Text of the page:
Take the Black History tour, including the Harlem Renaissance, and learn more about the black Americans who have placed their stamp on history through important inventions, discoveries, art, science, music, medicine and sports.

Schomburg Center for Research in Black Culture
The Schomburg Center for Research in Black Culture is a national research library devoted to collecting, preserving and providing access to resources documenting the experiences of peoples of African descent throughout the world.

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Vocabulary


Click on any of the vocabulary words below to hear them pronounced and used in a sentence.

speaker    sociology
Definition:The study of the development, structure, interaction, and collective behavior of organized groups of human beings.
Context:Terry Williams, writer and sociologist.

speaker    resilience
Definition:An ability to recover from or adjust easily to misfortune or change.
Context:These kids that I saw represented something called resilience—that is the ability to overcome adversity and go on to do good.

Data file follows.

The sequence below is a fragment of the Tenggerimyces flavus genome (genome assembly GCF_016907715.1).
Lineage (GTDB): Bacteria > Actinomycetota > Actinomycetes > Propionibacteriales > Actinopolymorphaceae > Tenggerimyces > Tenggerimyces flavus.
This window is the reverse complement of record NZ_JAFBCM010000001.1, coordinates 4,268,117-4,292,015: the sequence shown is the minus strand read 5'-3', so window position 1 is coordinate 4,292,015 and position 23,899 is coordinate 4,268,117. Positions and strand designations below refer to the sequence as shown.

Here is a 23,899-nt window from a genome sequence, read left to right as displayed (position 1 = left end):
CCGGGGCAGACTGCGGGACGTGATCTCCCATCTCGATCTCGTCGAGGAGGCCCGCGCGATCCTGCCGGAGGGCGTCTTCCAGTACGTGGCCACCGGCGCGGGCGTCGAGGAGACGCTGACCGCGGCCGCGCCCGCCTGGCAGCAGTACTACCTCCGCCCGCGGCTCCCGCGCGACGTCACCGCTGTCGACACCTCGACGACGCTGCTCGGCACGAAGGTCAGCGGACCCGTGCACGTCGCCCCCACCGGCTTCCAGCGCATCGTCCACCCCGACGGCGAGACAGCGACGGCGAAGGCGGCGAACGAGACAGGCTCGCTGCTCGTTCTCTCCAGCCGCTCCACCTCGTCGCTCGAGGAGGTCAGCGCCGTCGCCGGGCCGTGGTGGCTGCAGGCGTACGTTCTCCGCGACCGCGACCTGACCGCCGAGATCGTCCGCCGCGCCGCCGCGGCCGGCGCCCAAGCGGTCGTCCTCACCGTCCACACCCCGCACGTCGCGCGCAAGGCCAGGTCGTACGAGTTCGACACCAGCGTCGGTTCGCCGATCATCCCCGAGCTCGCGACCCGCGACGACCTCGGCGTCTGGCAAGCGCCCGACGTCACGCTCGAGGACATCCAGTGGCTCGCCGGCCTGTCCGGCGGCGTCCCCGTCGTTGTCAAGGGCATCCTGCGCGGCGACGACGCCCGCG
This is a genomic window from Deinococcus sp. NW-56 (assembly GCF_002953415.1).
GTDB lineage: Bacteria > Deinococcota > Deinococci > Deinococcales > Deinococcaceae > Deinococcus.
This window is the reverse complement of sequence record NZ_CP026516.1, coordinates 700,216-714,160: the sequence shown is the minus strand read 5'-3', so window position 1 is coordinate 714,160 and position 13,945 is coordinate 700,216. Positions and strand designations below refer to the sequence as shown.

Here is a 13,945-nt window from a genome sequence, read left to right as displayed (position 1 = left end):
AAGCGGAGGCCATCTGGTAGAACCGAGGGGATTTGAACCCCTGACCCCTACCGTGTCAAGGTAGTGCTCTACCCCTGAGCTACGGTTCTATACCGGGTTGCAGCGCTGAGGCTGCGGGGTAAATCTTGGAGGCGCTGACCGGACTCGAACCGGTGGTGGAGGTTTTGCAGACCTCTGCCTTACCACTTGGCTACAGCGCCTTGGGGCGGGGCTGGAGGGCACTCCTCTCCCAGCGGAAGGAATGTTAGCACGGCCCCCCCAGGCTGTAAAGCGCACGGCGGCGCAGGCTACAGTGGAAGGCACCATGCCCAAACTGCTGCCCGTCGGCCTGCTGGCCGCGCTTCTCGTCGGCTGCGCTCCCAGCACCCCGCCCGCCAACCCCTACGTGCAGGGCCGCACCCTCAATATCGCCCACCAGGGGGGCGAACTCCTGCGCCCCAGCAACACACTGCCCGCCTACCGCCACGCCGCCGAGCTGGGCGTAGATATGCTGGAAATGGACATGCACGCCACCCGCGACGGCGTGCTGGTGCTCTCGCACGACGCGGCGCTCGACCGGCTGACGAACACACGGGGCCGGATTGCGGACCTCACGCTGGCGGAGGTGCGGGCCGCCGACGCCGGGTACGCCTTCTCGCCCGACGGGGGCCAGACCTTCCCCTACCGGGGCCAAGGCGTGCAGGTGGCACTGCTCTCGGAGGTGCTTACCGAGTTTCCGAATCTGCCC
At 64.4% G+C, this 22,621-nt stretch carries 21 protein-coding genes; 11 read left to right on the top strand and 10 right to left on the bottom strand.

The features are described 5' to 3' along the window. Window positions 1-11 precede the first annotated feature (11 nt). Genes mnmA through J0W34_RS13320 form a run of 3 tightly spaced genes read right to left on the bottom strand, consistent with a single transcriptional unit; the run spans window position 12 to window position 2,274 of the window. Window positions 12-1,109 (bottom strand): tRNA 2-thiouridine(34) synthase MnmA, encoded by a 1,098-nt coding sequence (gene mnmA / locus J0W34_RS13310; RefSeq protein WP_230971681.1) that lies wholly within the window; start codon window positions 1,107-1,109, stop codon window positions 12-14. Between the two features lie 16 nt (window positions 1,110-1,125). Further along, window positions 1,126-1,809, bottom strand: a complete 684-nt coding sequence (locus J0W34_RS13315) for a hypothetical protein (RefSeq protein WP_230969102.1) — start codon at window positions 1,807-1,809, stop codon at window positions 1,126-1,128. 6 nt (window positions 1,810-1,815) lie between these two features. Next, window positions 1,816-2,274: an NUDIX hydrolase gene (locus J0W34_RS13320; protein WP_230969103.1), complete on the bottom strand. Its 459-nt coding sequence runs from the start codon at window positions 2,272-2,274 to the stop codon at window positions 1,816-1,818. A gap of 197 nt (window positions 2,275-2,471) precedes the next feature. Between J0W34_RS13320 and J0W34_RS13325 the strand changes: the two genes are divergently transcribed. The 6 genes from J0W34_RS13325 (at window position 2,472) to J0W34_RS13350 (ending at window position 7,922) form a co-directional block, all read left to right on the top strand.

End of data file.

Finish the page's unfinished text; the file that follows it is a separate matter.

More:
speaker    chronicle
Definition:To record and describe.
Context:I’m just trying to chronicle what these kids are doing.

speaker    role model
Definition:A person whose behavior in a particular role is imitated by others.
Context:My grandmother is a good role model to me.

speaker    sickle-cell anemia
Definition:A chronic inherited anemia in which a large proportion or the majority of the red blood cells tend to sickle, or change into an abnormal crescent shape.
Context:Sickle-cell anemia is a disease that you get from your parents. And when you get sick, it’s like you get sharp pains in your bones.

speaker    credentials
Definition:Something that gives a title to credit or confidence.
Context:As a black man I will only get so far without credentials.